A Penny for Your Stocks

Jennifer Gibbs
 


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According to Investopedia Inc. the penny stock market has seen phenomenal growth this past decade. From ’94 to ’03, the Over-the-Counter Bulletin Board trading volume increased an astounding 8900%, equaling a total of 63% of the NASDAQ and 78& of the NYSE share volumes. Many an investor has succumbed to their siren song.

It isn’t hard to see why. Penny stocks are usually traded in lots of 1,000 and, as the name suggests, are bought (and sold) at incredibly low prices. There is no official price cut-off, and differences of opinion range from shares trading under $1.00 all the way up to $5.00. Others distinguish according to the market that they are traded on (the OTCBB, OTC or “Pink Sheets” for example). Yet others designate stocks as penny stocks based upon their market capitalization, or the value of each stock multiplied by the total number of outstanding shares. Regardless of the specifics, a general rule applies to all penny stocks – they are a very high risk investment. Inversely, there’s also the potential for staggering rewards.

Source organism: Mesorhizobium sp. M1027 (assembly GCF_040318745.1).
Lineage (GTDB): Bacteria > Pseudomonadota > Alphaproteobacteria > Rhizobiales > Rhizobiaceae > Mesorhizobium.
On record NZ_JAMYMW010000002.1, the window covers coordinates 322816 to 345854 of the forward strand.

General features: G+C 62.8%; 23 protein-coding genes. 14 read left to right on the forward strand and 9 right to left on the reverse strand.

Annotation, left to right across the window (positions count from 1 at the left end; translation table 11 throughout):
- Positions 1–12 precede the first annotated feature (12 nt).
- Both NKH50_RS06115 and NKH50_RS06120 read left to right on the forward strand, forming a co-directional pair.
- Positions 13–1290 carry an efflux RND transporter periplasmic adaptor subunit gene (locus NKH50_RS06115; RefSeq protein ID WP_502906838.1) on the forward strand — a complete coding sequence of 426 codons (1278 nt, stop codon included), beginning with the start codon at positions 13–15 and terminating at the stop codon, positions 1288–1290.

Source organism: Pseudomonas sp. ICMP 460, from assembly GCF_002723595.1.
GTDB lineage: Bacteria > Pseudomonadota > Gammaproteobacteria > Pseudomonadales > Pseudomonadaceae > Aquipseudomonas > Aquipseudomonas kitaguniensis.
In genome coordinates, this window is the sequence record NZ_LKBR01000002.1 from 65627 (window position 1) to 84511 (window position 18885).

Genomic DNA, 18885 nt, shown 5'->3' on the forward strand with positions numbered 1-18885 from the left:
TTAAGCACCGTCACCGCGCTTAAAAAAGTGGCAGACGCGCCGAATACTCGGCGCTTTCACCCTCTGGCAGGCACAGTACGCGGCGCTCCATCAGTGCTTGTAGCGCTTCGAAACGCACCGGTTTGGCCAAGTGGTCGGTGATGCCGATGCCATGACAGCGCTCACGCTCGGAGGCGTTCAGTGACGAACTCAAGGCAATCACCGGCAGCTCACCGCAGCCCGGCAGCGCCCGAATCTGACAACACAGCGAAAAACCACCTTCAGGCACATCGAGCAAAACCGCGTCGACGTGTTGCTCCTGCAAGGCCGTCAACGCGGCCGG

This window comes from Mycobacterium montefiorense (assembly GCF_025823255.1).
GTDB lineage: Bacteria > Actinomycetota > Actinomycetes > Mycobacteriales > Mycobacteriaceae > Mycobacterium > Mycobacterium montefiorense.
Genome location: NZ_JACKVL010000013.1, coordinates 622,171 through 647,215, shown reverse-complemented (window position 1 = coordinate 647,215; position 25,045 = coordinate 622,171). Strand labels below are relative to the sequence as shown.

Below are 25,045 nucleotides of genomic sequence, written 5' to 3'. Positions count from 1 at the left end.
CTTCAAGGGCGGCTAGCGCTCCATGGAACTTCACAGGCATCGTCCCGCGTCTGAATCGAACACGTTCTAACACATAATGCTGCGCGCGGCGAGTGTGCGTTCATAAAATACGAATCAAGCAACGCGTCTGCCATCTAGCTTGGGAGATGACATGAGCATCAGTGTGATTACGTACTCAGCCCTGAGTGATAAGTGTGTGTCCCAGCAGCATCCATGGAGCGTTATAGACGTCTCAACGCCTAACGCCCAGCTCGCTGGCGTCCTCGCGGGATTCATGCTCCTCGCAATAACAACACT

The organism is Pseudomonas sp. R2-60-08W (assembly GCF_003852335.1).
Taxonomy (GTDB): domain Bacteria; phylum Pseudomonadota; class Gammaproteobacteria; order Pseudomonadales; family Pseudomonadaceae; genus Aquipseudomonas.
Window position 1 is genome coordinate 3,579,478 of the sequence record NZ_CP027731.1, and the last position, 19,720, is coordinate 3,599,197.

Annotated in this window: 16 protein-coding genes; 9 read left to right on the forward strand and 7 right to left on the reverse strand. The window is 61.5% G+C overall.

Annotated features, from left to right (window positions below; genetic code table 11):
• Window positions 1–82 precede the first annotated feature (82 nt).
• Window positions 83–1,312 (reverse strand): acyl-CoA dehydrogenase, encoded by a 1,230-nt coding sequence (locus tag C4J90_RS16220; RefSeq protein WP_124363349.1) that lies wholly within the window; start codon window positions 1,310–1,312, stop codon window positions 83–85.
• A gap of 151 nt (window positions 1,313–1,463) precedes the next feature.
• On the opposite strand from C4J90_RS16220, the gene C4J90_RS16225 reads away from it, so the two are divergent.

But for every pot of gold at the end of the rainbow, there are thousands of cliffs and pitfalls along the way. The risks and dangers of penny stocks are many. In the stock exchange, there is a “best price” priority given to orders of a higher price than yours if you’re buying or a lower price if you’re selling. Combining this priority with what is very often low volume trading means there will be times when you find that your orders cannot be filled. In addition, there will be instances where you will have to settle for partial order fulfillment. And these are just dangers faced when your stock is performing well.

Penny stocks come from companies that are often less than credible, and unlike some of their more expensive cousins, can find themselves swayed by the power of rumors. Press releases, news stories, widespread whispers and even online forums and chat-rooms can be responsible for dramatically influencing their performance. This volatility creates two considerable challenges: 1) a high potential for schemes and scam artists; and 2) the inability to use traditional stock charting methods with any real effectiveness. It goes without saying that this isn’t a market for the faint of heart.

Jennifer Gibbs is a successful freelance writer who lives in South Georgia with her husband and son. Be sure to check out her website for more great content, or to request a bid for your writing needs. http://www.JenniferGibbs.com

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